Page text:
|Part of a series on|
Vidyarambham (Sanskrit: विद्यारम्भम्) is a Hindu tradition, which introduces young children into the world of knowledge, letters, and the process of learning. This ceremony can be performed for a child between the age of 2-5years. This ritual is usually conducted on the last day of Navratri, i.e. on Vijayadashami day mainly in Kerala, Tamil Nadu and coastal Karnataka, where children are formally introduced to learning of music, dance, languages and other folk arts. Vidyarambham can also be performed at home on an auspicious time(Muhurta ) following the rituals. It involves a ceremony of initiation into the characters of the syllabary. In Tamil Nadu they call it as Mudhal Ezhathu. In Odisha it is known as Khadi Chuan (Odia: ଖଡ଼ିଛୁଆଁ) and is mainly celebrated on Ganesh Chaturthi and Vasant Panchami.
The Vijayadashami day is the tenth and final day of the Navratri celebrations, and is considered auspicious for beginning learning in any field. The process of learning and initiation on this day is also closely related to the Ayudha Puja ritual. It is usually on Vijayadashami that the implements kept for puja are taken up again for re-use. This is also considered a day when the Goddess of learning, Saraswati, and teachers (gurus) must be revered by giving Gurudakshina. This usually consists of a betel leaf, Areca nut, along with a small token of money and a new piece of clothing - a dhoti or saree.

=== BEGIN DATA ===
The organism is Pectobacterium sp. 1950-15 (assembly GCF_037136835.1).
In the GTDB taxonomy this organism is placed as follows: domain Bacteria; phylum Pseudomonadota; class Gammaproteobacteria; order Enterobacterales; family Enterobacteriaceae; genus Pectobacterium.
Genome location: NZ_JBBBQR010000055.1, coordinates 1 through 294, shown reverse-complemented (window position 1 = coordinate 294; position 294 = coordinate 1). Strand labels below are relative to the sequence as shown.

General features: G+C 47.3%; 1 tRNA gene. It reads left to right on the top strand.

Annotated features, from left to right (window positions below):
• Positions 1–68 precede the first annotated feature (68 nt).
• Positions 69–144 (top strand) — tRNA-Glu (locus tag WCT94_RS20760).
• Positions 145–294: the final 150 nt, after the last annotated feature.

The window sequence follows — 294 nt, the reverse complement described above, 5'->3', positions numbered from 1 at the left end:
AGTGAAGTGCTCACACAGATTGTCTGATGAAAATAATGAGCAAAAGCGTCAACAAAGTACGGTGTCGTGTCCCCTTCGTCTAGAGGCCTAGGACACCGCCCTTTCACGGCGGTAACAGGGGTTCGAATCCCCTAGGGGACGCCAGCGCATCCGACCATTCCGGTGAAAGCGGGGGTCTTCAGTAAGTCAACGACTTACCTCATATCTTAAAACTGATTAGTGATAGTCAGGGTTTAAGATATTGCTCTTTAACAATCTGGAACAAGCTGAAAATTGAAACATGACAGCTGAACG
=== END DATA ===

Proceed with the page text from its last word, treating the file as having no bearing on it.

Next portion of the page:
The ceremony of Vidyarambham (Vidya means "knowledge", arambham means "beginning") for children is held in temples and in houses. It is common practise for thousands of people to visit temples to initiate their children into learning.
("Om hari sri ganapataye namah, Avikhnamasthu, Sree Guruve Namah, Sree Saraswathi Sahayam")
Initially, the mantra is written on sand or in a tray of rice grains by the child, under the supervision of a master who conducts the ceremony (usually a priest or a guru). Then, the master writes the mantra on the child's tongue with gold. Writing on sand denotes practice. Writing on grains denotes the acquisition of knowledge, which leads to prosperity. Writing on the tongue with gold invokes the grace of the Goddess of Learning, by which one attains the wealth of true knowledge. The ritual also involves an invocation to Lord Ganapathy for an auspicious start to the learning process.
- "Thiruvananthapuram gears up for Vidyarambham day". The Hindu. 11 October 2013. Retrieved 16 October 2013.
- "Navratri rituals: Golu, Saraswati puja, Vidyarambham... : 4". The Deccan Chronicle. 5 October 2013. Retrieved 16 October 2013.
- "Vidyarambham - Hundreds of children write first letter". The Hindu. Kochi, India. 7 October 2011.
- "Vidyarambham - Navrathri festivities". The Hindu. Thrissur, India. 23 October 2012.